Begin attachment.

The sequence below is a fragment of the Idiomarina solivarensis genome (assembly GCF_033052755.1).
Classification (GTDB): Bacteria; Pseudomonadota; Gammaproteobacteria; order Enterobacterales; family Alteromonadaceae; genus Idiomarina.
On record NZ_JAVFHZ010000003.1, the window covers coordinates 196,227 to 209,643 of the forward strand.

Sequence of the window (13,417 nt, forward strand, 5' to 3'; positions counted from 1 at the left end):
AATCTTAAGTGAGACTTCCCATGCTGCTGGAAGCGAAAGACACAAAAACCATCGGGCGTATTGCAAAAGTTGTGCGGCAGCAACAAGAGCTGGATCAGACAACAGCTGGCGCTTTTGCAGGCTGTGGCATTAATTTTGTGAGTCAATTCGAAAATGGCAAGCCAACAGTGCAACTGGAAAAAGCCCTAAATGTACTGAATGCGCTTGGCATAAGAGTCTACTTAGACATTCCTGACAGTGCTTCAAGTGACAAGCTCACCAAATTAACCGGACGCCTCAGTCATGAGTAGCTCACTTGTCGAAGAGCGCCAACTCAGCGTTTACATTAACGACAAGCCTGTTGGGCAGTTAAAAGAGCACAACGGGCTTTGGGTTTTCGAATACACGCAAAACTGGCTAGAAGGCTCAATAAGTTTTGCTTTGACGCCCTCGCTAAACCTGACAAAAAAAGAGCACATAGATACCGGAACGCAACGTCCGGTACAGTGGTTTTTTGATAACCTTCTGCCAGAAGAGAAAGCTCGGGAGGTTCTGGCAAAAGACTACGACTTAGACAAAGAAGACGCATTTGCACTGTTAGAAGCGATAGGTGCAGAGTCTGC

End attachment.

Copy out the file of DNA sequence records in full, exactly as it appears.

The sequence below is a fragment of the Idiomarina solivarensis genome (assembly GCF_033052755.1).
Classification (GTDB): Bacteria; Pseudomonadota; Gammaproteobacteria; order Enterobacterales; family Alteromonadaceae; genus Idiomarina.
On record NZ_JAVFHZ010000003.1, the window covers coordinates 196,227 to 209,643 of the forward strand.

Sequence of the window (13,417 nt, forward strand, 5' to 3'; positions counted from 1 at the left end):
AATCTTAAGTGAGACTTCCCATGCTGCTGGAAGCGAAAGACACAAAAACCATCGGGCGTATTGCAAAAGTTGTGCGGCAGCAACAAGAGCTGGATCAGACAACAGCTGGCGCTTTTGCAGGCTGTGGCATTAATTTTGTGAGTCAATTCGAAAATGGCAAGCCAACAGTGCAACTGGAAAAAGCCCTAAATGTACTGAATGCGCTTGGCATAAGAGTCTACTTAGACATTCCTGACAGTGCTTCAAGTGACAAGCTCACCAAATTAACCGGACGCCTCAGTCATGAGTAGCTCACTTGTCGAAGAGCGCCAACTCAGCGTTTACATTAACGACAAGCCTGTTGGGCAGTTAAAAGAGCACAACGGGCTTTGGGTTTTCGAATACACGCAAAACTGGCTAGAAGGCTCAATAAGTTTTGCTTTGACGCCCTCGCTAAACCTGACAAAAAAAGAGCACATAGATACCGGAACGCAACGTCCGGTACAGTGGTTTTTTGATAACCTTCTGCCAGAAGAGAAAGCTCGGGAGGTTCTGGCAAAAGACTACGACTTAGACAAAGAAGACGCATTTGCACTGTTAGAAGCGATAGGTGCAGAGTCTGC